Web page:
• We have reviewed your response and have concluded it is inadequate because you failed to encrypt and/ or physically secure your data back-up system to comply with the requirements to prevent deterioration or deletion of the analyzer data
  •  Failure to adequately validate the intended use of this PC and its software
  •  The dedicated PC [redacted] attached to the [redacted] was not secure in that access to the data on [redacted] was not granted by a unique username and password or equivalent method
  • There as no documentation associated with the electronic data for whom was responsible for collection of the analytical results as several quality control personnel have access to the [redacted] no software changes in the study data could be detected as there was no audit trail capability; and finally, the electronic data did not correlate with the paper records.
  • We have reviewed your response and have concluded that it is inadequate because no system validation was conducted to ensure accuracy, reliability, consistent intended performance, and the ability to discern invalid or altered records.

The Warning Letter can be downloaded from the Labcompliance Usersclub (W-185). For more information and ordering the Usersclub, click here.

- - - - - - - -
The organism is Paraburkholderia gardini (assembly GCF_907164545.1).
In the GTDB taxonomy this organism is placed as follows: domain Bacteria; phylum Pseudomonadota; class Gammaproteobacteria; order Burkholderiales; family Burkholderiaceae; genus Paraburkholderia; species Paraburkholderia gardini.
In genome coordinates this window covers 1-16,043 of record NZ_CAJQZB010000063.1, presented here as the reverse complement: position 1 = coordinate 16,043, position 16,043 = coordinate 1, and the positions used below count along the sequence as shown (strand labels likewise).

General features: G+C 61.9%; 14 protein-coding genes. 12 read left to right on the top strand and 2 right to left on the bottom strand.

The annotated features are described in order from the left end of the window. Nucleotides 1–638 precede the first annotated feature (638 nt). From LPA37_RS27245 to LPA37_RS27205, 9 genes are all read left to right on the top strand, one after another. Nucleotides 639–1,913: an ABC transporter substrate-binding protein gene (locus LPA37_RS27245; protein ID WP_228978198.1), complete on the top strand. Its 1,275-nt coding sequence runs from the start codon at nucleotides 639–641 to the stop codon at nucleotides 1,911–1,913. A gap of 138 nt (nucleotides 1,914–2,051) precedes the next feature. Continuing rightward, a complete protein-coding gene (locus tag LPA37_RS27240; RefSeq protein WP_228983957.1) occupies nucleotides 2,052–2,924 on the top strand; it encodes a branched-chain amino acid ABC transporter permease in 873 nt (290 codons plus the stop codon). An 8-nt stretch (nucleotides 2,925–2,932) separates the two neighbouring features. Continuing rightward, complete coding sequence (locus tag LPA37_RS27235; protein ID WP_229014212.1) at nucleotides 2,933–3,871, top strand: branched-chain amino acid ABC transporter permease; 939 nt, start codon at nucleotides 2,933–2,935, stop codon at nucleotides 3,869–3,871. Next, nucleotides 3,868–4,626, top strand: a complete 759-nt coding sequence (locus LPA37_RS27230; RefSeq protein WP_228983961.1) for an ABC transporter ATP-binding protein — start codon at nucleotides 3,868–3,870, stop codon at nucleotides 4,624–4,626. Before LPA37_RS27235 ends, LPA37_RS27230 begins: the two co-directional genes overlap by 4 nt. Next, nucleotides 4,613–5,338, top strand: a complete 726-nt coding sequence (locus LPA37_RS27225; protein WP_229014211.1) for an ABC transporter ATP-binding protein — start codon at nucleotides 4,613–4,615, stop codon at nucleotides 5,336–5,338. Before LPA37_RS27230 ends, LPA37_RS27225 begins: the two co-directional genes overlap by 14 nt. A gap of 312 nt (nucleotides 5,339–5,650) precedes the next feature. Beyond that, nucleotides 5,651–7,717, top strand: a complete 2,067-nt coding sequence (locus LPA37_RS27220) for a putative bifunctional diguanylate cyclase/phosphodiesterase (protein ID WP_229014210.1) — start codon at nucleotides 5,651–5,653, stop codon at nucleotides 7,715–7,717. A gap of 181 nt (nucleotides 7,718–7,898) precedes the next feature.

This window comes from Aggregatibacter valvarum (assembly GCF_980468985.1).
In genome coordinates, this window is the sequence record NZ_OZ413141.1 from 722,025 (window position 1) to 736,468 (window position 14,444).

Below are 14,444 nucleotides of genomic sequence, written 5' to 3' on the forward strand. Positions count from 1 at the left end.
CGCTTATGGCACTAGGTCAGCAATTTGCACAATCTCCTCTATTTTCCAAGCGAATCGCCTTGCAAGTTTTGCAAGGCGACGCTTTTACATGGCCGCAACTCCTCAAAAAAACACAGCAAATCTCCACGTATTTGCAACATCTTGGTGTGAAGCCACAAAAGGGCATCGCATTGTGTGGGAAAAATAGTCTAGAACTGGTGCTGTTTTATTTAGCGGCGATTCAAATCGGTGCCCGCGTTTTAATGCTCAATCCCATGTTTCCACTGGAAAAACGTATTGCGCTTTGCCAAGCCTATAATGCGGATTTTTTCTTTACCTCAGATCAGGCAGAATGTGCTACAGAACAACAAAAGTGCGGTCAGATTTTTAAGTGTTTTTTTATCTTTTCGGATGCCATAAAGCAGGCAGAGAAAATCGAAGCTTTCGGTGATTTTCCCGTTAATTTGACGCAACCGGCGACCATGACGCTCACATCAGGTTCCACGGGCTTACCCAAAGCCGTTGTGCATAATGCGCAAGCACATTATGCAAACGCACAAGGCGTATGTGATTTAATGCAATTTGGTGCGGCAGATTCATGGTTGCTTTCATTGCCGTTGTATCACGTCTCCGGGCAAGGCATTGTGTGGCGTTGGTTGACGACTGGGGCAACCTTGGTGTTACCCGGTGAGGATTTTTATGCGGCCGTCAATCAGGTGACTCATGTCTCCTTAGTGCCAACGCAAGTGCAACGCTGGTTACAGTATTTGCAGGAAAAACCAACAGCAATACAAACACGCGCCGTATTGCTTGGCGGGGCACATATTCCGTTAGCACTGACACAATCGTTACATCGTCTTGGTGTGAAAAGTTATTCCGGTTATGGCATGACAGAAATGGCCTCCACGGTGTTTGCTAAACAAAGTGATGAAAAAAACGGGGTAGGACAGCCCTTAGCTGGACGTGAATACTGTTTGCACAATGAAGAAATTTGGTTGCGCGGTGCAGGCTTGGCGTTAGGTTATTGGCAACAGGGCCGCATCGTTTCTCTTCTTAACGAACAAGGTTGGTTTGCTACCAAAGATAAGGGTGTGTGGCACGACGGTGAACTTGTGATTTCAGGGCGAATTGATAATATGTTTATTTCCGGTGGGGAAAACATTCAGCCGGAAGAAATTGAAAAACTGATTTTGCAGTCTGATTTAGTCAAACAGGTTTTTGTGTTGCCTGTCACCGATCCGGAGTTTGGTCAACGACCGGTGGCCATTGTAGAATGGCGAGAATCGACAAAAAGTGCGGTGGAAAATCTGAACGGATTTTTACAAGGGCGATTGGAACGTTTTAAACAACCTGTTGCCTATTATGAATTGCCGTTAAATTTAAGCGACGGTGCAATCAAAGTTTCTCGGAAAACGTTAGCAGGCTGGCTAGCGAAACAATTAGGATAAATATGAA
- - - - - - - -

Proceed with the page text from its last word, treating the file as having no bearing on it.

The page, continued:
Accuracy of Inputs to and Outputs from HPLC Instruments not Checked

W-180

The Warning Letter was issued based on conditions found during an inspection conducted between July 10, 2006 and August 10, 2006. The letter states:

  • "There was a failure to check for accuracy the inputs to and outputs from the Total Chrom Data Acquisition System, which is used to run your firm's HPLC instruments during analysis of drug products.
  • For example, electronic data files were not routinely checked for accuracy and, as mentioned in the above observations, our investigators found numerous discrepancies between the electronic data files and documentation in laboratory notebook."
  • In addition the company failed to record chromatographic raw data related OOS test results: "The chromatographic test data reflecting the out-of-specification test results were not recorded in laboratory notebooks. Instead, a new sample preparation was injected within the same chromatographic run without supervisory approval, as required by your firm's SOP".

The Warning Letter can be downloaded from the Labcompliance Usersclub (W-180). For more information and ordering the Usersclub, click here.

Databases for Data Analysis and Other Tracking and Trending Functions not Validated

W-179

The Warning Letter was issued based on an inspection from December 2006. For example, the letter stated:

  • Failure to have production and process controls for automated processes, when computers or automated data processing systems are used as part of production or the quality system.
  • A manufacturer is required to validate computer software for its intended use according to an established protocol. For example, databases that are maintained for data analysis and other tracking and trending functions, including complaint and services access databases, have not been validated for their intended use".